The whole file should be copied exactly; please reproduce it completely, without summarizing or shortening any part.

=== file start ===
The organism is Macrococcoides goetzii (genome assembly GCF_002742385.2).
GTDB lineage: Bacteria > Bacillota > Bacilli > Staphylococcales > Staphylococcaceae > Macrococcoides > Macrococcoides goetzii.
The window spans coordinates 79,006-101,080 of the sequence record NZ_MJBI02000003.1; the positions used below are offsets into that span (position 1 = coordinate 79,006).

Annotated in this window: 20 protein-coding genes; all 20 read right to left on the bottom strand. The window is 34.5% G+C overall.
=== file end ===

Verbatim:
The organism is Macrococcoides goetzii (genome assembly GCF_002742385.2).
GTDB lineage: Bacteria > Bacillota > Bacilli > Staphylococcales > Staphylococcaceae > Macrococcoides > Macrococcoides goetzii.
The window spans coordinates 79,006-101,080 of the sequence record NZ_MJBI02000003.1; the positions used below are offsets into that span (position 1 = coordinate 79,006).

Annotated in this window: 20 protein-coding genes; all 20 read right to left on the bottom strand. The window is 34.5% G+C overall.